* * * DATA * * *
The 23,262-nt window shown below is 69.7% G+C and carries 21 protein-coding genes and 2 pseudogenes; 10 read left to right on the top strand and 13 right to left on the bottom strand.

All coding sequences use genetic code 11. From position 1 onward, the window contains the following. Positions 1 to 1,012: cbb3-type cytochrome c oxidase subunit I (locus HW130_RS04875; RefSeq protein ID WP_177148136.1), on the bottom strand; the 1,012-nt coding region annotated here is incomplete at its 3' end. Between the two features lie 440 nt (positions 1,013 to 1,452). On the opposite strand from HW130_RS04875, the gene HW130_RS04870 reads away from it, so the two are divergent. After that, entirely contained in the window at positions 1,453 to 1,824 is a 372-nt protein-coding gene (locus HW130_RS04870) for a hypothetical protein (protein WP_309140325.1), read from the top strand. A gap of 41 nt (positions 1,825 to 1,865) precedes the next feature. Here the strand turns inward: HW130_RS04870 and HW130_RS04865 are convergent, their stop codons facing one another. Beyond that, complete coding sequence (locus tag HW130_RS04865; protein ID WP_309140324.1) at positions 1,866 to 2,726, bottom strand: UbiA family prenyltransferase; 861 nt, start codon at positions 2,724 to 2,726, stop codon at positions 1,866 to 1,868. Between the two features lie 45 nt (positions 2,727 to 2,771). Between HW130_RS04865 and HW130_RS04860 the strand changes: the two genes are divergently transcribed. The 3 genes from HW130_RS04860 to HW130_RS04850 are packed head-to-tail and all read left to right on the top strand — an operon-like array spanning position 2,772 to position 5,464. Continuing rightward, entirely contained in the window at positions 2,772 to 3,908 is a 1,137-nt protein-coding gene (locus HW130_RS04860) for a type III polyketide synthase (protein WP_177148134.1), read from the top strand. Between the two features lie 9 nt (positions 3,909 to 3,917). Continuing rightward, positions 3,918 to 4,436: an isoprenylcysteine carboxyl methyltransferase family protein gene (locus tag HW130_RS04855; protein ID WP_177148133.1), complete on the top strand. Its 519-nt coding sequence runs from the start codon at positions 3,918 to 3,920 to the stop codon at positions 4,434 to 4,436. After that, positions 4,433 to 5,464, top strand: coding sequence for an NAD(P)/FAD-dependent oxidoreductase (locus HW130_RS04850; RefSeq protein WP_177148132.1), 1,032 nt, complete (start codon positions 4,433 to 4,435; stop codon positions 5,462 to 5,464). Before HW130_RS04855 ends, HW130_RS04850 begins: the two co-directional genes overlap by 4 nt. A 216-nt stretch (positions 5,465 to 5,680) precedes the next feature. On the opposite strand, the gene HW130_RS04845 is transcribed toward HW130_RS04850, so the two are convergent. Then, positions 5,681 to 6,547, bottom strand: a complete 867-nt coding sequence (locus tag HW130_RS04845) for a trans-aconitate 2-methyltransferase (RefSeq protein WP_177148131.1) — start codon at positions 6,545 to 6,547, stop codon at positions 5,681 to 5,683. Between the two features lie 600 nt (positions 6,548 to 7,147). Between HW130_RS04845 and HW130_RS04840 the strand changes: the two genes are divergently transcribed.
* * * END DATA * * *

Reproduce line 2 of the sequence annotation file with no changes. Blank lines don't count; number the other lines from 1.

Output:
All coding sequences use genetic code 11. From position 1 onward, the window contains the following. Positions 1 to 1,012: cbb3-type cytochrome c oxidase subunit I (locus HW130_RS04875; RefSeq protein ID WP_177148136.1), on the bottom strand; the 1,012-nt coding region annotated here is incomplete at its 3' end. Between the two features lie 440 nt (positions 1,013 to 1,452). On the opposite strand from HW130_RS04875, the gene HW130_RS04870 reads away from it, so the two are divergent. After that, entirely contained in the window at positions 1,453 to 1,824 is a 372-nt protein-coding gene (locus HW130_RS04870) for a hypothetical protein (protein WP_309140325.1), read from the top strand. A gap of 41 nt (positions 1,825 to 1,865) precedes the next feature. Here the strand turns inward: HW130_RS04870 and HW130_RS04865 are convergent, their stop codons facing one another. Beyond that, complete coding sequence (locus tag HW130_RS04865; protein ID WP_309140324.1) at positions 1,866 to 2,726, bottom strand: UbiA family prenyltransferase; 861 nt, start codon at positions 2,724 to 2,726, stop codon at positions 1,866 to 1,868. Between the two features lie 45 nt (positions 2,727 to 2,771). Between HW130_RS04865 and HW130_RS04860 the strand changes: the two genes are divergently transcribed. The 3 genes from HW130_RS04860 to HW130_RS04850 are packed head-to-tail and all read left to right on the top strand — an operon-like array spanning position 2,772 to position 5,464. Continuing rightward, entirely contained in the window at positions 2,772 to 3,908 is a 1,137-nt protein-coding gene (locus HW130_RS04860) for a type III polyketide synthase (protein WP_177148134.1), read from the top strand. Between the two features lie 9 nt (positions 3,909 to 3,917). Continuing rightward, positions 3,918 to 4,436: an isoprenylcysteine carboxyl methyltransferase family protein gene (locus tag HW130_RS04855; protein ID WP_177148133.1), complete on the top strand. Its 519-nt coding sequence runs from the start codon at positions 3,918 to 3,920 to the stop codon at positions 4,434 to 4,436. After that, positions 4,433 to 5,464, top strand: coding sequence for an NAD(P)/FAD-dependent oxidoreductase (locus HW130_RS04850; RefSeq protein WP_177148132.1), 1,032 nt, complete (start codon positions 4,433 to 4,435; stop codon positions 5,462 to 5,464). Before HW130_RS04855 ends, HW130_RS04850 begins: the two co-directional genes overlap by 4 nt. A 216-nt stretch (positions 5,465 to 5,680) precedes the next feature. On the opposite strand, the gene HW130_RS04845 is transcribed toward HW130_RS04850, so the two are convergent. Then, positions 5,681 to 6,547, bottom strand: a complete 867-nt coding sequence (locus tag HW130_RS04845) for a trans-aconitate 2-methyltransferase (RefSeq protein WP_177148131.1) — start codon at positions 6,545 to 6,547, stop codon at positions 5,681 to 5,683. Between the two features lie 600 nt (positions 6,548 to 7,147). Between HW130_RS04845 and HW130_RS04840 the strand changes: the two genes are divergently transcribed.